Lisa Steele, the committee’s other chair and a video artist who was recently given a retrospective at the Art Gallery of Ontario, pointed out that the statistics for women teaching at OCA had remained static since the 1985 motion. The voluntary approach wasn’t working. “Without an equity plan,” she stated, “there will be no change…. We are wasting massive amounts of female talent. All over the country, art institutions are training the women we need on our faculty.” Not only were there plenty of qualified women, she continued, but the equity programme that was being unveiled at OCA was non-threatening. No-one would be hurt by it.
The document containing the status of women committee’s proposals, “Equity 2000,” reported that periods taught by women tended to be concentrated in the summer and evening programmes where salaries were twenty-five per cent lower. The two largest departments in the college — communication and design, and fine arts — had no women on their hiring committees. The council and half its committees had no women faculty members on them. Only full-time faculty — almost eighty-six per cent of them men — could vote for those who represented them on the governing council. It’s not surprising, therefore, that the faculty on council have almost always been men.
The report’s major recommendation was that the college “earmark all continuing periods vacated by retiring faculty over the next ten years as periods to be filled by qualified women.” That would involve 176.5 periods, only five of them to come due in 1990. The college offers 753 periods. When a number of faculty members unexpectedly took advantage of an early-retirement programme, an additional forty-five periods were freed up for the fall of 1990. (“Equity 2000,” it should be noted, is a misnomer. Equity won’t exist by the year 2000; in that year, the committee estimated, thirty-eight per cent of periods will be taught by women.)
At its May 1, 1989, meeting, council voted to establish a formal programme of employment equity at OCA and called on the college’s new president, Tim Porteous, to set up a committee to report back on the implementation of the recommendations in the “Equity 2000” document. The committee worked on the recommendations all summer, and Porteous presented a revised summary of the “Equity 2000” proposals at the September meeting of council. Members of council were asked to be prepared to vote on the document at the October meeting. That’s when the fun began.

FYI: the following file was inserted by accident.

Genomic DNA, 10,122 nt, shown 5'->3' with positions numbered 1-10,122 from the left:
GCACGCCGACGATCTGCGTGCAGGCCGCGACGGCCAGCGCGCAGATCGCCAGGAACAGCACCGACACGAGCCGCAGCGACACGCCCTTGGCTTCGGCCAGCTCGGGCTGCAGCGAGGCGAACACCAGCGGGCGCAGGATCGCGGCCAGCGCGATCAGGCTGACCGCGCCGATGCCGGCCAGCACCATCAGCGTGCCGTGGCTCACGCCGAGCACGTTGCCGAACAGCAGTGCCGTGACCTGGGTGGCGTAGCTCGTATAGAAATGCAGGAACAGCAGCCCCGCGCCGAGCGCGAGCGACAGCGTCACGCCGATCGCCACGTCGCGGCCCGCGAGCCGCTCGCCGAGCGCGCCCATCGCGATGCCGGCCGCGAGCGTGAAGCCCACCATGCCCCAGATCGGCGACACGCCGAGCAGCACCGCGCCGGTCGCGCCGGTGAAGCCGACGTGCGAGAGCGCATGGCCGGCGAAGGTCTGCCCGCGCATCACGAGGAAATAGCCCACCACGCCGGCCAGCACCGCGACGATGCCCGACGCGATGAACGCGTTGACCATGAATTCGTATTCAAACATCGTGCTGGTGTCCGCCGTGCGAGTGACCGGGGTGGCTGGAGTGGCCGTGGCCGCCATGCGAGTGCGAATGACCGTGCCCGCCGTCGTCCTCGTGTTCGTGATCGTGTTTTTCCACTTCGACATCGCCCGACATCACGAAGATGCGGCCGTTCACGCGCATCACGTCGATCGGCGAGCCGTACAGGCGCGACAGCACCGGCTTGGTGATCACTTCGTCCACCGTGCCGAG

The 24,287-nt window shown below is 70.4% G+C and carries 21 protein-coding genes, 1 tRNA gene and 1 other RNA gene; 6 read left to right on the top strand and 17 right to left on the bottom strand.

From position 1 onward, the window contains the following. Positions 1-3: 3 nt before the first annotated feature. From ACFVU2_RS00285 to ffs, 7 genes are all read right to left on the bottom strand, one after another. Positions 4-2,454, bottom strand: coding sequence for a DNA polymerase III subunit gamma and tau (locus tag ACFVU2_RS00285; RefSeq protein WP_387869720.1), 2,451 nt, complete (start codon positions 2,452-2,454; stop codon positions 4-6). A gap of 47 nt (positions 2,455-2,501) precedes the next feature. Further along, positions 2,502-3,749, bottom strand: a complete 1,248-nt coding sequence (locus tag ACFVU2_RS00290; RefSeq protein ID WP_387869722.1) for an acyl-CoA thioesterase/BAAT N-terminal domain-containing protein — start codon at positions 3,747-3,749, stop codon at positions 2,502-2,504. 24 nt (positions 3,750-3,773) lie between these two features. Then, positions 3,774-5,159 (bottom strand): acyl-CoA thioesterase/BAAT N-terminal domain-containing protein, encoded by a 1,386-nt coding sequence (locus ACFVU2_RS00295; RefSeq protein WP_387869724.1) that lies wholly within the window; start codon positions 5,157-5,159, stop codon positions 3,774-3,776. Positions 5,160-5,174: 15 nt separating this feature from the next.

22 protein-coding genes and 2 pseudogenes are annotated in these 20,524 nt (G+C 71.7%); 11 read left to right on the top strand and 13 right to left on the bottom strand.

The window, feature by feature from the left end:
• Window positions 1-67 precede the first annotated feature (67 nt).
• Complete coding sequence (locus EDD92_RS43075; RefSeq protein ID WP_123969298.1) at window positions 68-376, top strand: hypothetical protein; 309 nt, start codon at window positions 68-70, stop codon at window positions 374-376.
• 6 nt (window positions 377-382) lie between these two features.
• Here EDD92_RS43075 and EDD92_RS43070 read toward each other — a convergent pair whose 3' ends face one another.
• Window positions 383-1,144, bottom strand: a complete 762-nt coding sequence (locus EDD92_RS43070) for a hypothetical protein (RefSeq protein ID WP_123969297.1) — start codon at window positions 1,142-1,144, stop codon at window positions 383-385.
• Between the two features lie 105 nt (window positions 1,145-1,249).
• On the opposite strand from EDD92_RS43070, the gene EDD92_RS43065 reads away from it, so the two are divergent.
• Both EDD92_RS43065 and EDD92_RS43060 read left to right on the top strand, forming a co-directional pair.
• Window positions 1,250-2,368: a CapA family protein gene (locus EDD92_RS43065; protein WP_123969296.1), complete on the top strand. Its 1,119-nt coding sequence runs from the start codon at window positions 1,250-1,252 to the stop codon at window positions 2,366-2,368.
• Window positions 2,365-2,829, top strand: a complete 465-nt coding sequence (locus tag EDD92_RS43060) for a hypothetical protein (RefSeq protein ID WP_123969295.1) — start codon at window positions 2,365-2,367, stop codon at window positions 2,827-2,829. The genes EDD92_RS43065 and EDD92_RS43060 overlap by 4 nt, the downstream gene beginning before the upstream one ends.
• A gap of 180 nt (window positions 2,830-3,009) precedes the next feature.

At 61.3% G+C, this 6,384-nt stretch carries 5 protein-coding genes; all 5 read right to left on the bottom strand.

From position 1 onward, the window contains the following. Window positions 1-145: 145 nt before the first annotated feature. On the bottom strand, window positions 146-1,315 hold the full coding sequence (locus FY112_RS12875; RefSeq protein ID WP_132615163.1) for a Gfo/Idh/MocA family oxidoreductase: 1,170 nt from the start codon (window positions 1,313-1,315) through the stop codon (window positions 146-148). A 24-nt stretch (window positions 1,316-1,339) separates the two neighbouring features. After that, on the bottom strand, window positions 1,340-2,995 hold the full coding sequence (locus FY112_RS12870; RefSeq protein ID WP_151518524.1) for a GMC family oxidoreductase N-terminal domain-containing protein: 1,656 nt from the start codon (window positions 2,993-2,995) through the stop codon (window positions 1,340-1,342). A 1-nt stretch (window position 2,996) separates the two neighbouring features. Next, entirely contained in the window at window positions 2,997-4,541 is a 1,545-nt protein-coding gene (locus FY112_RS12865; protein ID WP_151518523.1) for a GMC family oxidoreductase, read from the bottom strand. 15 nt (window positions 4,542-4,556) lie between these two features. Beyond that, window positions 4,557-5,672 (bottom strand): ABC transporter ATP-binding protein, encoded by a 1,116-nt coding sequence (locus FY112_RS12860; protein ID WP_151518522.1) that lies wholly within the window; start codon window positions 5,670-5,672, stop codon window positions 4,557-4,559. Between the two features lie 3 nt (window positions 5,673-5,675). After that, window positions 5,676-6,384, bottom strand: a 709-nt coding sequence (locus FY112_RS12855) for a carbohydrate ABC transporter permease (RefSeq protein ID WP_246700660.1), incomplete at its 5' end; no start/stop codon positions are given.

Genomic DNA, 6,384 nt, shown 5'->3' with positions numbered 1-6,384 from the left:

There are more myths, rumours, and conspiracy theories per square foot at OCA than anyplace else I’ve ever been — one of the results, I suppose, of having all those active imaginations under one roof. False rumours and misinformation about equity began to circulate. According to one rumour, the college would be hiring only women for the next ten years. But the fact is, about twenty-three teaching periods a year become available through resignations, deaths, newly funded periods, and so on — more periods over ten years than would open up through equity. All the non-equity periods would be open to both men and women.
Another false rumour had it that, under equity, unqualified women would be hired. A memo circulated by faculty council member Steve Quinlan just before the October council meeting stated: “OCA is at a crossroads and our next move may determine whether we are an institution that offers excellence in its education or mediocrity. ‘Equity 2000’ guarantees the latter.” One conspiracy theory that built on this rumour suggested that Porteous had been appointed president so that he could run OCA into the ground (by hiring unqualified women) and thus provide the Art Gallery of Ontario (our next-door neighbour) with room to expand.